What if I wasn’t physically injured but developed an occupational disease?
Certain occupational diseases are covered by workers’ compensation insurance. N.C. Gen. Stat. §97-53 lists 23 diseases deemed to be occupational. They include: anthrax, arsenic poisoning, lead poisoning, radium poisoning, tenosynovitis, carbon monoxide poisoning, asbestosis, and hearing loss.
Section 97-53(13) of the North Carolina Workers’ Compensation Act is a catch-all which provides that “[a]ny disease . . . proven to be due to causes and conditions which are characteristic of and peculiar to a particular trade, occupation or employment . . .” will also be covered even though not specifically articulated.
To show that you have a compensable occupational illness, you will need to show that your job caused the injury, not something else in your life. This could be difficult in some cases. For example, if you are bringing a claim for lead poisoning, you need to show that you got the lead poisoning from your job. If in addition to your normal job, you worked on the side restoring old homes which exposed you to old lead pipes and paint with lead in it, you will have a more difficult time proving that your job was the cause of the lead poisoning.
Are there any injuries that are rarely covered by workers’ compensation?
It will be hard to prove that certain injuries occured as the result of an accident while on the job. Examples include back injuries and carpal tunnel syndrome. Both back injuries and carpal tunnel can easily occur as a result of things you do in your daily life, including cleaning your house or paying your bills. You would need to show that the job specifically caused your back injury or carpal tunnel, which could be hard.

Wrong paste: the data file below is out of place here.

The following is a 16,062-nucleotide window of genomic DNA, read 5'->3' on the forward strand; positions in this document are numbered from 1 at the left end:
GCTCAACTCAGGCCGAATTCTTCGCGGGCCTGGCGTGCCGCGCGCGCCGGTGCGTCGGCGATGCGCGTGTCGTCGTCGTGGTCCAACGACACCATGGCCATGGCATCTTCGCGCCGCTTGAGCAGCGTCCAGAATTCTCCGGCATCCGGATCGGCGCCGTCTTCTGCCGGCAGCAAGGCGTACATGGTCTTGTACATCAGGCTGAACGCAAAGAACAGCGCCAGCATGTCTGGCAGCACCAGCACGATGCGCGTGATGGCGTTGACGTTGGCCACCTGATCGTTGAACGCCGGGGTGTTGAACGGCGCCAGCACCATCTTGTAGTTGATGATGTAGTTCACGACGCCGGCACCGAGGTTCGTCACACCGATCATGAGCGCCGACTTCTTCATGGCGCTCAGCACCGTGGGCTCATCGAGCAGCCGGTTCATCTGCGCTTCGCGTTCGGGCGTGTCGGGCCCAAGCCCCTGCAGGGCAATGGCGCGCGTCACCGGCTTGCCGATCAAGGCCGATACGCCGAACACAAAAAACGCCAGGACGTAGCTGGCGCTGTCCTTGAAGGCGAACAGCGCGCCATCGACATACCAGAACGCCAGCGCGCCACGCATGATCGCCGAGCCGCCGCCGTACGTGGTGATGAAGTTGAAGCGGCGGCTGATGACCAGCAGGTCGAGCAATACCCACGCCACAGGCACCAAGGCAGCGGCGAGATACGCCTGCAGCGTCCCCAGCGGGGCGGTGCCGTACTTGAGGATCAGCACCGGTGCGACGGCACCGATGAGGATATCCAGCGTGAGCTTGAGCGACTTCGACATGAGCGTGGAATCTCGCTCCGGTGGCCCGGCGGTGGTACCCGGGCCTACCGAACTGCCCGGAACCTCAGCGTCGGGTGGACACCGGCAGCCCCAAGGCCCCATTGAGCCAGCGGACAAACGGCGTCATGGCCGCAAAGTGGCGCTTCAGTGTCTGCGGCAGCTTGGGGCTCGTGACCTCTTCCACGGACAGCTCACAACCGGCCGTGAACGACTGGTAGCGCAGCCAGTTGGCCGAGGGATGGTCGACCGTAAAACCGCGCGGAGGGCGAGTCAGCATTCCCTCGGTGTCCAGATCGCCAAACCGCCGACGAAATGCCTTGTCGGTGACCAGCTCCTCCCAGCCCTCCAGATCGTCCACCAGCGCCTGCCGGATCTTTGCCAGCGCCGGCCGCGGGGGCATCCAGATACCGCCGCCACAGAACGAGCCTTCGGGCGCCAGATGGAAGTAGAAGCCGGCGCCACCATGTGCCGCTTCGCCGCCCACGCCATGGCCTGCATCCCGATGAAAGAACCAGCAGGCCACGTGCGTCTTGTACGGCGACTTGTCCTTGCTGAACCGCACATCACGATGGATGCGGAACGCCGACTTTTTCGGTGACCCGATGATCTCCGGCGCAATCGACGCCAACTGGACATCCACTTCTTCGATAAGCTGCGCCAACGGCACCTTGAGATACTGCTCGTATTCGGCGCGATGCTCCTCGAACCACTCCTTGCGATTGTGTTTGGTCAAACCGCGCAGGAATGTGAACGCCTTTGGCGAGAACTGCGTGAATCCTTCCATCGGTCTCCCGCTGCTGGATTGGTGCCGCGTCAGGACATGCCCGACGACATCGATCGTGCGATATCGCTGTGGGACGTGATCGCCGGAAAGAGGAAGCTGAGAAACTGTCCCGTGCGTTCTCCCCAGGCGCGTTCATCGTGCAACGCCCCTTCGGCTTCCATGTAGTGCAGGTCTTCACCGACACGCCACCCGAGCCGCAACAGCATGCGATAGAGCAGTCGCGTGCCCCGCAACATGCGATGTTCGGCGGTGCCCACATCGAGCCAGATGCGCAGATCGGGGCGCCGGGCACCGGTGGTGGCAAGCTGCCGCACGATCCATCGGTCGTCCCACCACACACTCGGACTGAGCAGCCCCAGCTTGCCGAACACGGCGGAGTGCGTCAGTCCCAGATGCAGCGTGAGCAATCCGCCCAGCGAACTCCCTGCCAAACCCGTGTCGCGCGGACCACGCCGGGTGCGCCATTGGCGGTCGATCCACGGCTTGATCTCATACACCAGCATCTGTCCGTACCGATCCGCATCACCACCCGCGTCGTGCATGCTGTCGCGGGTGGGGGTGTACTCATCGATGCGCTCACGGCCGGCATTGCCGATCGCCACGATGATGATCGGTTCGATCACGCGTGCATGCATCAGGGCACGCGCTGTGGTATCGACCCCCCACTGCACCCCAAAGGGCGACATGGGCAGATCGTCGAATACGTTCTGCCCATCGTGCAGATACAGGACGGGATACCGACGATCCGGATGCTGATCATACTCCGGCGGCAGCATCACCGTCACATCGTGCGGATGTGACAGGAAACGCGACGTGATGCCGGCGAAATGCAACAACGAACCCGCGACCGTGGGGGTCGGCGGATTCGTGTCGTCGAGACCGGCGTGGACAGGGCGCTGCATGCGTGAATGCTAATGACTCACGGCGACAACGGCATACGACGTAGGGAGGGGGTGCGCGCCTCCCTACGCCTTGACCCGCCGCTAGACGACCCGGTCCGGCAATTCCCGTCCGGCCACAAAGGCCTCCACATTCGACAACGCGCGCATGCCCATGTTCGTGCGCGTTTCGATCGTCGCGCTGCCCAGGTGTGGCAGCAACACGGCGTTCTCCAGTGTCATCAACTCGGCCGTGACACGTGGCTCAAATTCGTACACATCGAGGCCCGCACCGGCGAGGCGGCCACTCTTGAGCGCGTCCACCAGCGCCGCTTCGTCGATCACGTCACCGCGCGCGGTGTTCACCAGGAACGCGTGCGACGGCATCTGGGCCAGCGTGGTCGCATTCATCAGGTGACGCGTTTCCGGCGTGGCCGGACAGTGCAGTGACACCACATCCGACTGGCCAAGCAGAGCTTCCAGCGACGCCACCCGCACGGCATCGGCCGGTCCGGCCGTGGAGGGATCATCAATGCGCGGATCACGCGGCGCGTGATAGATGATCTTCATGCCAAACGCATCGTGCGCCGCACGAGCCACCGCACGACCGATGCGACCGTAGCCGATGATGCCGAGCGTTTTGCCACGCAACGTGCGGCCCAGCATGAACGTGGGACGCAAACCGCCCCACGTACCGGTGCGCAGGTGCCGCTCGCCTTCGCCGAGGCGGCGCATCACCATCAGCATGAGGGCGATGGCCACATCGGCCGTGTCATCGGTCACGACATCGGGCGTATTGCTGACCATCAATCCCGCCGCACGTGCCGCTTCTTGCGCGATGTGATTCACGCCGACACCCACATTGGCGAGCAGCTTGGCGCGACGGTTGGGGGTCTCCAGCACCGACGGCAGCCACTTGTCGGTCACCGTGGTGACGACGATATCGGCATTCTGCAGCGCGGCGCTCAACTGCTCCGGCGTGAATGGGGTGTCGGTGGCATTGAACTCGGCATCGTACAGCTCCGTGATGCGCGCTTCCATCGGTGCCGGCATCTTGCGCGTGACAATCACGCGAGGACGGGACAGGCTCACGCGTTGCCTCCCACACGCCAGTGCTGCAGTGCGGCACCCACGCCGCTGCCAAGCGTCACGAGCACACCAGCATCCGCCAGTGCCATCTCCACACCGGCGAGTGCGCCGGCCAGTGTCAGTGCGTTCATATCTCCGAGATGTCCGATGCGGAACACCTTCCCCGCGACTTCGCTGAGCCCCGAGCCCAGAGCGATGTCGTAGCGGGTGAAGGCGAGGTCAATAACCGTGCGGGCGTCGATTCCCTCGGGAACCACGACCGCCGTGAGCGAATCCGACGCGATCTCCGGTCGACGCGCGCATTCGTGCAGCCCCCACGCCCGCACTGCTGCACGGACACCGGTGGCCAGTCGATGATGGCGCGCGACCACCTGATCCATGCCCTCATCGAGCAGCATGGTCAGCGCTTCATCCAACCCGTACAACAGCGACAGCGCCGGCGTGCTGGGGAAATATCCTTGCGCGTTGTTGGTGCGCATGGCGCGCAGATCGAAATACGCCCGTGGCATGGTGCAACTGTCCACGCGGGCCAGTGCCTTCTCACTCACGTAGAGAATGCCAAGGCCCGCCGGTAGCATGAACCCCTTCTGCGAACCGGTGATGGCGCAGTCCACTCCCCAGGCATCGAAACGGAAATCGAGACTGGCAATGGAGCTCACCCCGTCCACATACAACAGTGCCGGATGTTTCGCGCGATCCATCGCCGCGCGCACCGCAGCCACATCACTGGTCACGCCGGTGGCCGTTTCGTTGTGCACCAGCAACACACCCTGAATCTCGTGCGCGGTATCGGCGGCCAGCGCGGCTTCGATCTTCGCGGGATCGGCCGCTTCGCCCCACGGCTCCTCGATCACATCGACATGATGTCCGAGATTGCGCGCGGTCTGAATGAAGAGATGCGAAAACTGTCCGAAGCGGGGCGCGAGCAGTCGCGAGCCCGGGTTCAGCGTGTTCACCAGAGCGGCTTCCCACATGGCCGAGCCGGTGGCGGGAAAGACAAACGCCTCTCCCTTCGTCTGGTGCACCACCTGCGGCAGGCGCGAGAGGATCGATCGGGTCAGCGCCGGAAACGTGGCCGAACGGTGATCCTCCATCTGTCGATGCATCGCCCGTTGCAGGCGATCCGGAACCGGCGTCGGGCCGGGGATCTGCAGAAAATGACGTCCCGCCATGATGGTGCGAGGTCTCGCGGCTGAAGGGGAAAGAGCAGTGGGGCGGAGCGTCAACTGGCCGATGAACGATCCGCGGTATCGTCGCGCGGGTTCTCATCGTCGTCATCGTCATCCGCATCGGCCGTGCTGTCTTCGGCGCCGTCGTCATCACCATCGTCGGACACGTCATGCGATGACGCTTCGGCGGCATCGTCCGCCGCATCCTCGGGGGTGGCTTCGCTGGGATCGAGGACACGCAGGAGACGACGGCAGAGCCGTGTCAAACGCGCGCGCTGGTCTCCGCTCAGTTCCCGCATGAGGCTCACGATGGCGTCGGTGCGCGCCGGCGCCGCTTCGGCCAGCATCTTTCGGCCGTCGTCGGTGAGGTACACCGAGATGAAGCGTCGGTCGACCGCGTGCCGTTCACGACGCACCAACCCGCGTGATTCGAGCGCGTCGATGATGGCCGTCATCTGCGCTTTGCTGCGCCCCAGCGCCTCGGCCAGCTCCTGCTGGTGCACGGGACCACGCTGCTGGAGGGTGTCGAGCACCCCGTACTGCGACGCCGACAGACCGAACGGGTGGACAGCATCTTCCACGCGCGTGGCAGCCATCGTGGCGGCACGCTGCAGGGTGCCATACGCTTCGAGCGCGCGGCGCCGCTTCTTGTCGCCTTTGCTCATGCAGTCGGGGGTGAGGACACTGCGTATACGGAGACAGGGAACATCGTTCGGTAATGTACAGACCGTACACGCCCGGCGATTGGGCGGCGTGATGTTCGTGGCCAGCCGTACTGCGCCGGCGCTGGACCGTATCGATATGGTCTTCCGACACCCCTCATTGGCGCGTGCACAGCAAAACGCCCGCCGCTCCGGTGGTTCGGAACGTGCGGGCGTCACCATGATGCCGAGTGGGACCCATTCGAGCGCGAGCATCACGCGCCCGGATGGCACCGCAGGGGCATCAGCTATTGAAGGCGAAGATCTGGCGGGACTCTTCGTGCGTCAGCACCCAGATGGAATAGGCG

What steps should I take if I’m injured on the job?
The first step of course is to seek medical attention. You may be able to do that at work or you may need to go to the hospital or doctor depending on the severity of your injuries. You should inform the medical provider that you were injured on the job. As soon as practical, you should advise your employer that you were injured on the job. You will need to provide your employer with a written statement detailing the injury and the circumstances leading to it. You should gather any evidence that might increase your chances of receiving workers’ compensation. For example, if you were injured by a piece of falling ceiling, you should take a picture of the hole in the ceiling and the piece of ceiling that hit you, as well as any visible bruises or injuries.
It might be a good idea to consult with a Charlotte, North Carolina attorney as soon as you are able to after your injury to make sure that your rights are protected and that all deadlines are met.
Call Our Charlotte, North Carolina Workers’ Compensation Attorneys
The Charlotte, NC lawyers at Rosensteel Fleishman, PLLC are experienced workers’ compensation lawyers. They are available to discuss your injuries with you and help you navigate the legal process. Please contact our office at 704-714-1450. There is no fee for an initial consultation.